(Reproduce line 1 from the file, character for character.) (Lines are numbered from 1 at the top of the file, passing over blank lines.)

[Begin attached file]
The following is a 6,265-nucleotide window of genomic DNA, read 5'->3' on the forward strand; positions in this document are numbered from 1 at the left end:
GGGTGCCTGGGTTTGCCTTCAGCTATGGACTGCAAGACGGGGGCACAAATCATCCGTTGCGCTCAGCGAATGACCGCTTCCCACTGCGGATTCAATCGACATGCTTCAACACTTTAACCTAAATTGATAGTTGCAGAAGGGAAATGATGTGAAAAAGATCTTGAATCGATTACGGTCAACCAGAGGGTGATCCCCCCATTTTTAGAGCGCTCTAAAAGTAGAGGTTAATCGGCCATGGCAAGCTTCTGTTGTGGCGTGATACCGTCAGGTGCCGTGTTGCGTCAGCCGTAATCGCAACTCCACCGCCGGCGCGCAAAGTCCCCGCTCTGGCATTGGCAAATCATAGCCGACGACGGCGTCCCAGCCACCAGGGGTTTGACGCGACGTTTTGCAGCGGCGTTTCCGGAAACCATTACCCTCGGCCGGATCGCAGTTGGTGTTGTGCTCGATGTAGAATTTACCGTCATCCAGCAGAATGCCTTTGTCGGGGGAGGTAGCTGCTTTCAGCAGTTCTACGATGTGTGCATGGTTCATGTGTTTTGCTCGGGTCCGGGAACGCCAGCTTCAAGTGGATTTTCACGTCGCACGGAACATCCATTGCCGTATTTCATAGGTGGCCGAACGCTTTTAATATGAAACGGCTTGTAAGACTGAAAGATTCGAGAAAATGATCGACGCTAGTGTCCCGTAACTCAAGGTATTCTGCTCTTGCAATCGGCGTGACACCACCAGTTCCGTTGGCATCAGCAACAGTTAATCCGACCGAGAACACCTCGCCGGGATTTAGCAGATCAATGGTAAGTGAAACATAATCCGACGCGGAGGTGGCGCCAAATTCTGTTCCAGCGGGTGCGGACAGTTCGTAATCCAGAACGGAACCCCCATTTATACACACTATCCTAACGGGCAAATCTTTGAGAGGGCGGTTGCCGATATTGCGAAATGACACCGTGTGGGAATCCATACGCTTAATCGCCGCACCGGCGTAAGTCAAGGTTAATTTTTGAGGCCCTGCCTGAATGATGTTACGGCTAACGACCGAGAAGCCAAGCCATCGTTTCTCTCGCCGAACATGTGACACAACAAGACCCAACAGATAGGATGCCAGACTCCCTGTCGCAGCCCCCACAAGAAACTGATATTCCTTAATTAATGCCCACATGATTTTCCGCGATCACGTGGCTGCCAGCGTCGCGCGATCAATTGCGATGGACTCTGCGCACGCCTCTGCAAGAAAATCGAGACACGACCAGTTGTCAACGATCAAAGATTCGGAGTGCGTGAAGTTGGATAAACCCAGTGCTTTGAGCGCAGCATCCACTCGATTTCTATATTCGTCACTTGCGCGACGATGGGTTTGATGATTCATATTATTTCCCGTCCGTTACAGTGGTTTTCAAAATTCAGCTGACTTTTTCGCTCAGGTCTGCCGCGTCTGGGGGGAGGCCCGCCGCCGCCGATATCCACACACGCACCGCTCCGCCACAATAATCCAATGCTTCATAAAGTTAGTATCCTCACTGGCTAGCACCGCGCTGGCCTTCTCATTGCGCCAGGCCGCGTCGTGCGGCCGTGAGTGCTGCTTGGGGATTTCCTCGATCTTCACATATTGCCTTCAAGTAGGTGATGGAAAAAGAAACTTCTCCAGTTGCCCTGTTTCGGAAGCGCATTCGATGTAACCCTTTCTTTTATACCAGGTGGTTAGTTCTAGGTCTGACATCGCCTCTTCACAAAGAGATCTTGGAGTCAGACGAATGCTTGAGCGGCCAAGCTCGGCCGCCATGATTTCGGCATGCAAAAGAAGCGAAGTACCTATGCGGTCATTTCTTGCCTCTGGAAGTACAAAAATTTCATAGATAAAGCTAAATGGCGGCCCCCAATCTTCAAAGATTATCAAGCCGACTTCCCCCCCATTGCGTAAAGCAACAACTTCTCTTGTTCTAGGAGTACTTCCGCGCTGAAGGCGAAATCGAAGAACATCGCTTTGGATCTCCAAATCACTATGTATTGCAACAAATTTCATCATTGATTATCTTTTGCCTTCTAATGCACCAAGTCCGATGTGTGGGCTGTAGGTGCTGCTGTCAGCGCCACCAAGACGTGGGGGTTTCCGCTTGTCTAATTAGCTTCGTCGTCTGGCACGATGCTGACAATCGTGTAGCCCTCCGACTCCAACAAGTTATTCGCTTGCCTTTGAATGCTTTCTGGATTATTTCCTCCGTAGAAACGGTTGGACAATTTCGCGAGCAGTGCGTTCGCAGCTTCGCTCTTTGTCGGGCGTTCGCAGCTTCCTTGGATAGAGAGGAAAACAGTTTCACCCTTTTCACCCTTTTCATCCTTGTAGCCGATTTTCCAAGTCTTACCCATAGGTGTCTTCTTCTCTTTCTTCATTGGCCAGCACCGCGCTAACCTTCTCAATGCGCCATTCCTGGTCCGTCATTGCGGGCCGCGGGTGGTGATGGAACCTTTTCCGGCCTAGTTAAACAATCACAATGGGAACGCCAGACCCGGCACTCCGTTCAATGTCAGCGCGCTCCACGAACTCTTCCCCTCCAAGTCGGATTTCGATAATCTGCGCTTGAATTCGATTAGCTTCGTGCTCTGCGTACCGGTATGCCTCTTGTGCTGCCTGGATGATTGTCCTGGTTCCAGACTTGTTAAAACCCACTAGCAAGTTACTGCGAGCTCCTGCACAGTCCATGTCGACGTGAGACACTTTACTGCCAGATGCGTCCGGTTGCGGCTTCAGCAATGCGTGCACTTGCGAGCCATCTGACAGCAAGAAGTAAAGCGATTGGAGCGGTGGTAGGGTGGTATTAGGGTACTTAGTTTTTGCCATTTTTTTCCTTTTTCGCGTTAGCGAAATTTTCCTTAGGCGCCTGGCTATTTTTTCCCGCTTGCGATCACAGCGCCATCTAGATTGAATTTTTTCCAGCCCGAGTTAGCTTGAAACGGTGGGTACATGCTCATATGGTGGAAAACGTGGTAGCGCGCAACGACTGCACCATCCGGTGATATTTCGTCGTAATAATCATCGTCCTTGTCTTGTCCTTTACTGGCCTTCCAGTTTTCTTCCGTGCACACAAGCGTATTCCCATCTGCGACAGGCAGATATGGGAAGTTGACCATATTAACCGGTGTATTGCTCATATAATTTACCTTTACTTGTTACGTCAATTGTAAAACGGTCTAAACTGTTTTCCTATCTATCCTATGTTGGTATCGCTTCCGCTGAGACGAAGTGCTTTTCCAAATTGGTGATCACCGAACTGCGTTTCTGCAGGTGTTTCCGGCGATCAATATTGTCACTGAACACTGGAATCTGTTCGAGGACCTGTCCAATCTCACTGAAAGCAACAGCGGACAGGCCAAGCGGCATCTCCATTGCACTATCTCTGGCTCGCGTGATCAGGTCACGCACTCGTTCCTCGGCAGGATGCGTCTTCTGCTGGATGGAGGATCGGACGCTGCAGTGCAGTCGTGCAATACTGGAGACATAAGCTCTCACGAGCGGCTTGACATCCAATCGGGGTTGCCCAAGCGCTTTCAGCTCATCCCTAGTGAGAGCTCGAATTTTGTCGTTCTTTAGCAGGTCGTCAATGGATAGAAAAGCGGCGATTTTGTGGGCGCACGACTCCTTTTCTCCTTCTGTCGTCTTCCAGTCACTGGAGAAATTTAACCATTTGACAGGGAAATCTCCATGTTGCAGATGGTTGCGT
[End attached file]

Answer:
The following is a 6,265-nucleotide window of genomic DNA, read 5'->3' on the forward strand; positions in this document are numbered from 1 at the left end: